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Richard III's Remains Found

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By JENNY GROSS

LONDON—Researchers said the long-lost remains of King Richard III have been found and identified—after sitting under what is now a parking lot in the English Midlands for more than 500 years.

The findings appear to solve a centuries-old mystery involving one of England's most-storied rulers, who has remained in the public fascination through a Shakespeare play and Hollywood movies.

University of Leicester researchers said at a news conference Monday that DNA tests on bones recently unearthed in an archaeological dig in Leicester match samples taken from two living descendants of Richard's sister. A separate skeletal analysis showed striking similarities between the unearthed bones and features Richard was said to have had, they said.

"It was the result we were all waiting to hear," the university said. "In one of the most important announcements in the University's history, our academics have today revealed that the…skeleton is indeed that of King Richard III."

Richard III, the controversial 15th century English monarch, was killed at the Battle of Bosworth Field in 1485. The story goes that the body was taken to nearby Leicester, about 100 miles north of London, after his death. Until recently, no one had tried to dig up his remains.

In September, archeologists at the University of Leicester acted on a hunch that Richard may have been buried under a city council parking lot. Archeologists started to dig and within a week had found a skeleton and a medieval friary, raising hopes that Richard's remains had been found.

Tests of the remains showed the man whose remains were found was likely to have been killed by one or two injuries to the skill, which fits with the story that Richard was killed in battle by sword or ax.

"The corpse was subjected to 'humiliation injuries'—including a sword through the right buttock," the university said.

The skeleton also has a curved spine, just as Richard was reported to have. Radiocarbon dating revealed the bones had a high-protein diet, including significant amounts of seafood, a sign he was of high status, the university said.

The bones of Richard will most likely be reinterred in Leicester, where they stayed for more than 500 years, but some Richard III enthusiasts are calling for Richard to be buried in York and others in Westminster Abbey or Windsor Castle, where other monarchs are interred.

Leicester officials hope the prospect of proper burial site would be a boost to tourism, creating a focal point for a king who only ruled England for two years, but whose story has captivated enthusiasts for years.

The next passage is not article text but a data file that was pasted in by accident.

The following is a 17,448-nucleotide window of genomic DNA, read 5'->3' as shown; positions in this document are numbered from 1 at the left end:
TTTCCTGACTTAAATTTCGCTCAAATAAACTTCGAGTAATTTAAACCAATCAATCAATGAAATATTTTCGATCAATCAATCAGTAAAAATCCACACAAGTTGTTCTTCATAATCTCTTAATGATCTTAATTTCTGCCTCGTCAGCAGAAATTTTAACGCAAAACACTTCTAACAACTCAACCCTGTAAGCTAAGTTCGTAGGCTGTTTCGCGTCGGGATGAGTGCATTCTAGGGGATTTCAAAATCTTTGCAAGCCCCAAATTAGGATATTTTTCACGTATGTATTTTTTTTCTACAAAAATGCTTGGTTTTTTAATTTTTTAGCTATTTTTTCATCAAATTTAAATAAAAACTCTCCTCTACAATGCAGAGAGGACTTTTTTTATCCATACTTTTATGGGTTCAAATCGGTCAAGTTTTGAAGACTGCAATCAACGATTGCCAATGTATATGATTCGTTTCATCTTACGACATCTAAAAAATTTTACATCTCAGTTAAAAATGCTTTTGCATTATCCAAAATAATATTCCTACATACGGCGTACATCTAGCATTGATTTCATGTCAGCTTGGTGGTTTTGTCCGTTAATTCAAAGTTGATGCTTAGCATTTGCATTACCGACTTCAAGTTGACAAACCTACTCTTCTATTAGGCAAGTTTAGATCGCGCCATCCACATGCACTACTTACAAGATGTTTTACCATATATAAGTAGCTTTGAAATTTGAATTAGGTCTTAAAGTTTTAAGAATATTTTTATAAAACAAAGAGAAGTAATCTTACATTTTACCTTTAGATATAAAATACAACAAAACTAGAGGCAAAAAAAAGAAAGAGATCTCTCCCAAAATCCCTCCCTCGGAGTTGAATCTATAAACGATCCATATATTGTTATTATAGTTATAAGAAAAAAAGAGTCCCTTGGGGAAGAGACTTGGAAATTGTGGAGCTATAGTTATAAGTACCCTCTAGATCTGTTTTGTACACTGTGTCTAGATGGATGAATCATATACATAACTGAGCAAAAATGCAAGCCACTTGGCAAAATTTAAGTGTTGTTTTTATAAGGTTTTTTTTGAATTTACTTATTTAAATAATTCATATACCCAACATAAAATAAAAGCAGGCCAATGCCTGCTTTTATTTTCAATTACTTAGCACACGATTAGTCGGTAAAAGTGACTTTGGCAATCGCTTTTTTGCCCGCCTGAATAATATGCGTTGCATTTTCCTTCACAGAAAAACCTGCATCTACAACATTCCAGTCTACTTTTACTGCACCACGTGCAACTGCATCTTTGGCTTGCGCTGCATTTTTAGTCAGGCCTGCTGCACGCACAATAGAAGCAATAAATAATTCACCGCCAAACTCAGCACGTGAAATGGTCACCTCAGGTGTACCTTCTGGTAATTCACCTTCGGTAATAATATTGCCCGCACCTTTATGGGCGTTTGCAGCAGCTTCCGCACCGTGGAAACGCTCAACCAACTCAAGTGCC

Richard became king in 1483, taking power from his nephew, the 12-year-old Edward V. Richard said Edward was an illegitimate heir as the product of his father's second marriage. Richard was said to have imprisoned his two nephews in the Tower of London. Within months of Richard's taking the throne, the two nephews disappeared, and some assumed Richard had murdered them.

Some historians say Richard was an evil, power-hungry ruler who murdered family members to quicken his rise to the throne. William Shakespeare's "Richard III" helped to popularize this depiction, describing Richard as a crippled villain who killed anyone in his path to the throne.

Others say this description is fictional, and one spread by Henry Tudor, Richard's successor, whose army killed Richard in battle. Shakespeare was born about 80 years after Richard died and wrote during the Tudor dynasty. Pro-Richard enthusiasts say a closer look at Richard's reign shows he was one of the most progressive rulers of his time and one who promoted foreign trade and books.

His death at the Battle of Bosworth Field, outside of Leicester, marked a pivotal moment in English history and in the struggle for power between the House of York and the House of Lancaster, known as the "The Wars of the Roses." Richard was the last of the Plantagenet kings to rule and his defeat by Henry VII began the start of the Tudor dynasty, which lasted for more than a century.

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Just gets you thinking, what could be buried under your house.

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Just gets you thinking, what could be buried under your house.

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Pretty interesting actually.

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Just gets you thinking, what could be buried under your house.

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In September, archeologists at the University of Leicester acted on a hunch that Richard may have been buried under a city council parking lot. Archeologists started to dig and within a week had found a skeleton and a medieval friary, raising hopes that Richard's remains had been found.

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Wow, very cool. This skeleton is hundreds of years old. Can't believe they found it under a parking lot

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